With more than 10 million homes in Australia, what are the chances you’re going to find the ideal investment property in your suburb or even city?
It’s unlikely.
However, because we’re often emotional beings with a fondness for the familiar, some prospective investors spend weeks, months and even years scouring their own neighbourhoods for the perfect investment property (which they may never find).
Some may also discount their potential returns for a place with the ‘charm’ factor, which needn’t be a consideration unless you plan to eventually live there.
Instead, like investing in shares, property investment should be a rational decision based on the numbers alone.
It therefore makes sense to look beyond your immediate vicinity to find a place that will secure rental income and capital gain, without significant costs.

The familiarity trap

Emotion is an important factor in many of life’s pursuits, but when it comes to investment it can cause us to make the wrong choices.
We may hold onto shares for too long because they were gifted to us or buy companies because they are household names (even if they offer dim prospects).
One of the key benefits of borderless property investment is that emotion is muted, sometimes because we haven’t even stepped foot inside the place we intend to buy.
It makes sense for an owner-occupier to inspect a place they wish to purchase – sometimes multiple times – but for an investor, this isn’t always necessary if you can get a trusted expert to do the due diligence for you.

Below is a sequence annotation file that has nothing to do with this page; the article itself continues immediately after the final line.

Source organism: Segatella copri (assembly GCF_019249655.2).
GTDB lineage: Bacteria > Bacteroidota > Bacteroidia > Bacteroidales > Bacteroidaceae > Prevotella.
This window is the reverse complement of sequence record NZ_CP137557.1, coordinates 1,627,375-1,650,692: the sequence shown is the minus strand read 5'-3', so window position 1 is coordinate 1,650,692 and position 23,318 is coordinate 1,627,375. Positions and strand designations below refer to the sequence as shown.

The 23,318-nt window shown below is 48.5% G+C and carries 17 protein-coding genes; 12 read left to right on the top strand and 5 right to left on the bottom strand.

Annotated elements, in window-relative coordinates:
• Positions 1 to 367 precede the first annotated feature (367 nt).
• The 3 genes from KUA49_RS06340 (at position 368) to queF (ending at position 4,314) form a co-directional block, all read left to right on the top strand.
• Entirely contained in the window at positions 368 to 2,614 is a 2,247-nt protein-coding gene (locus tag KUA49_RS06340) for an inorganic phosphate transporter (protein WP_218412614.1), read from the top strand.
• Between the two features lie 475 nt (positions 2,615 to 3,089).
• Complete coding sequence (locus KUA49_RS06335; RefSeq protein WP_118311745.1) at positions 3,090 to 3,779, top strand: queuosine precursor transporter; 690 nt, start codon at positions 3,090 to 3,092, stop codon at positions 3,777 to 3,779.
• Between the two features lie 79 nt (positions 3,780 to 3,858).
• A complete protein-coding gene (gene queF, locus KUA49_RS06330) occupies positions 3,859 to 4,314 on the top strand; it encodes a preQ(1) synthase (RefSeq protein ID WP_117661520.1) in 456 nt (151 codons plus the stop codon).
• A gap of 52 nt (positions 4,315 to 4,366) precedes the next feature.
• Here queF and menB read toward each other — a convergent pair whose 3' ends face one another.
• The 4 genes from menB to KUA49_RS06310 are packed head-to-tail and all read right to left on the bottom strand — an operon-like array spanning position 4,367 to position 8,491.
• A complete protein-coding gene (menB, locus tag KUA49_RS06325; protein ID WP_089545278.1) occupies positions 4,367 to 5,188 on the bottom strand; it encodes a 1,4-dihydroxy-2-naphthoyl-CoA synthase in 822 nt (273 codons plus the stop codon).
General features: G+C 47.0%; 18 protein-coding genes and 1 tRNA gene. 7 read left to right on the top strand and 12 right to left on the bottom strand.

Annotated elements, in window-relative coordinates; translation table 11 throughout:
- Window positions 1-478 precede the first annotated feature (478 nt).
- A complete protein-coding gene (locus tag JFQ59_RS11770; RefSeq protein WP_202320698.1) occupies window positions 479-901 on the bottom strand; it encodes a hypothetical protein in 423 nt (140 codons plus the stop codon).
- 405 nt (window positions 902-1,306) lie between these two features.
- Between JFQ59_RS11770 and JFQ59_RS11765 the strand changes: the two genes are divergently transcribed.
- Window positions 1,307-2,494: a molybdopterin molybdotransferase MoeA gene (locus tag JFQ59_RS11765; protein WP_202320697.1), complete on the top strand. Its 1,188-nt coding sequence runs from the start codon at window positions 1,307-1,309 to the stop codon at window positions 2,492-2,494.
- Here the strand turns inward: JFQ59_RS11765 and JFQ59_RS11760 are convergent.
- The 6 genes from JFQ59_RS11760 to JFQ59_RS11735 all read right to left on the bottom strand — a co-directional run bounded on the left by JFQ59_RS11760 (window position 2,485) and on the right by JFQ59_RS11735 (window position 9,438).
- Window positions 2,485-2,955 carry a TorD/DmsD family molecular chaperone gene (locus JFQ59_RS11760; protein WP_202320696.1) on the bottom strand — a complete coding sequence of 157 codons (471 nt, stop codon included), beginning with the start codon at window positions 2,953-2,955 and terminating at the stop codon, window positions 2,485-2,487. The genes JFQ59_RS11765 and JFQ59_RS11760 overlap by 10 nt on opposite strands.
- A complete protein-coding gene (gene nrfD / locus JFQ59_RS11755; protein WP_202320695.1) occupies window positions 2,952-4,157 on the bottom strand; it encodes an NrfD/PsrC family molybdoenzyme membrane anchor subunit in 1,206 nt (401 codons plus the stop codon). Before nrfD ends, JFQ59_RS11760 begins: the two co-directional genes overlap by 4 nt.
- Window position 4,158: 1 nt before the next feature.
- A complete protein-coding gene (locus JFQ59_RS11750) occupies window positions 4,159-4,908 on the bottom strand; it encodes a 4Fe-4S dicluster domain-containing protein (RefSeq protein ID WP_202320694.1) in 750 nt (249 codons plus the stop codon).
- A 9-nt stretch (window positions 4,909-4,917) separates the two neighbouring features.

In fact, it can be a distraction and can persuade us to focus on the wrong metrics, like how we would feel living in the same property, which is irrelevant for investors with no plans to occupy the home.

Why go borderless?

Borderless investors can instead assess properties based on the historic return profile of the suburb in which they’re based, current and projected levels of demand, and amenities like schools and public transport.
One of the attractions of going borderless is the potential to capitalise on the growth cycle by selecting markets that haven’t reached the same level of maturity as your home suburb or city.
For example, some investors choose regional cities that are beginning to attract employers or more developed cities that have higher population projections than their own in the expectation they will secure a greater return.
There is also an opportunity to enter less mature markets at a lower cost.

Finding the right help

After deciding to broaden the search scope to other cities and states, a key question may be: where to start?
Some investors turn to buyer’s agents for knowledge on property markets they are less familiar with and to handle the inspections and negotiations.
Others prefer to do the research themselves – either online or by visiting prospective towns and cities – and outsource part of the process to a buyer’s agent or property manager.
It’s important to note that borderless investment won’t be for everyone. Some investors prefer to be close by because they wish to manage the property themselves.
Having said that, for some it offers the prospect of lower entry costs and potentially quicker growth than local markets may offer.
It’s not surprising, therefore, that borderless property investment is a popular choice for many Australians.